PRISONERS OF LOVE
By DON KAPLAN NY Post.com
The cast of "Married by America" - (l-r) Jennifer Jaynes, Matt Arden, Jill Marie Nicolini, Billie Jeane Houle and Stephen Savona - spend a lot of time in their rooms.
March 4, 2003 --
IS reality TV the new indentured servitude - or a set of golden handcuffs that the contestants willingly clamp on in exchange for fame and money?
A rare glimpse behind the curtain of a reality show - in this case, the new series "Married By America," which debuted last night - reveals some hard truths.
Like being locked down for weeks in a hotel, eating room service food (not always a bad thing) and having show staffers dial your outgoing phone calls for you - all to make sure you don't spill the beans to any outsiders.
A production memo from the producers of "Married" to the contestants - a copy of which was obtained by the website The Smoking Gun - outlines what contestants have to go through for their shot at fame. The conditions of participating in "Married" seem harsh. "You WILL NOT be able to leave your room at any time without a 'Married By America' representative," the memo says.
"While in the hotel, you will not have access to the phone unless supervised by a 'Married By America' representative, who will make arrangements for you to use the phone. They will stay with you when you make the call," it also says.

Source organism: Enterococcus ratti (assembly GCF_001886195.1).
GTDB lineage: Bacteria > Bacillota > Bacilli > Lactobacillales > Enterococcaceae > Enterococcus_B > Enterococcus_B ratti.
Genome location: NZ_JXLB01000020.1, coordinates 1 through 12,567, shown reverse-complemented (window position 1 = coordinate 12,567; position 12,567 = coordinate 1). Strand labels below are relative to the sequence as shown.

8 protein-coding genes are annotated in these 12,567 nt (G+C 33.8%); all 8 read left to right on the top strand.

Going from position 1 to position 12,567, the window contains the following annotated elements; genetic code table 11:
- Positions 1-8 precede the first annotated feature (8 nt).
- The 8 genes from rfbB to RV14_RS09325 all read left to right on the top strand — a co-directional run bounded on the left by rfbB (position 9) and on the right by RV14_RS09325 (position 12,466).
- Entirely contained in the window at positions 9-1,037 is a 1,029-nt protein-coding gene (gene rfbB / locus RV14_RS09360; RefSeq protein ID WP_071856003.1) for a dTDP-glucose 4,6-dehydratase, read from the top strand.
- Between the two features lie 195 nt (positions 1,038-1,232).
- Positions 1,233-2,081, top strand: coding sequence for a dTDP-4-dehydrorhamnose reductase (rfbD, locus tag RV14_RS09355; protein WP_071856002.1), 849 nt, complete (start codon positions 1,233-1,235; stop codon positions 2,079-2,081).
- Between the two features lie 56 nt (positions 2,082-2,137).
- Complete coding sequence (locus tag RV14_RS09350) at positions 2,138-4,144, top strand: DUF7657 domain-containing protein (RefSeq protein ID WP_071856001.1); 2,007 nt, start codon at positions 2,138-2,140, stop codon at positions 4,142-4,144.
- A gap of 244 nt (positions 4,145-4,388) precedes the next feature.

But the rules are apparently not so different for most of the reality shows that are taking over prime time.
"Our primary concern as we begin this process is maintaining the integrity of this production. We cannot allow ANY information regarding the production to leak to family, friends or the media," the memo states. The memo says don't even bother bringing a cell phone, pager or computer - if you do, the producers will confiscate them upon arrival.
"I actually had my lawyer take a look at" the restrictions imposed on contestants, said Brian Heidik, the winner of $1-million prize on "Survivor: Thailand" last fall.
"He explained to me in so many words, 'Brian, you're signing your life away. They own you and they have you by the you-know-what." In the end, the tradeoff wasn't so bad, Heidik said.
"At the time I looked at my life, and I looked at how it could be if I won the $1 million and I said, 'Let's go for it.'
"The fame and celebrity that comes from these reality shows is absolutely wonderful. A lot of positive things have come from it and a lot of opportunity. It was extremely worth it, and the fact that I won just adds to it."
The five "Married" contestants have been under virtual lock-and-key since flying into Los Angeles around Feb. 22. They are expected to remain sequestered until March 8, when they get engaged on an episode that will air on March 10.
Fox officials yesterday declined to comment. Fox is a division of News Corp., which also owns The Post.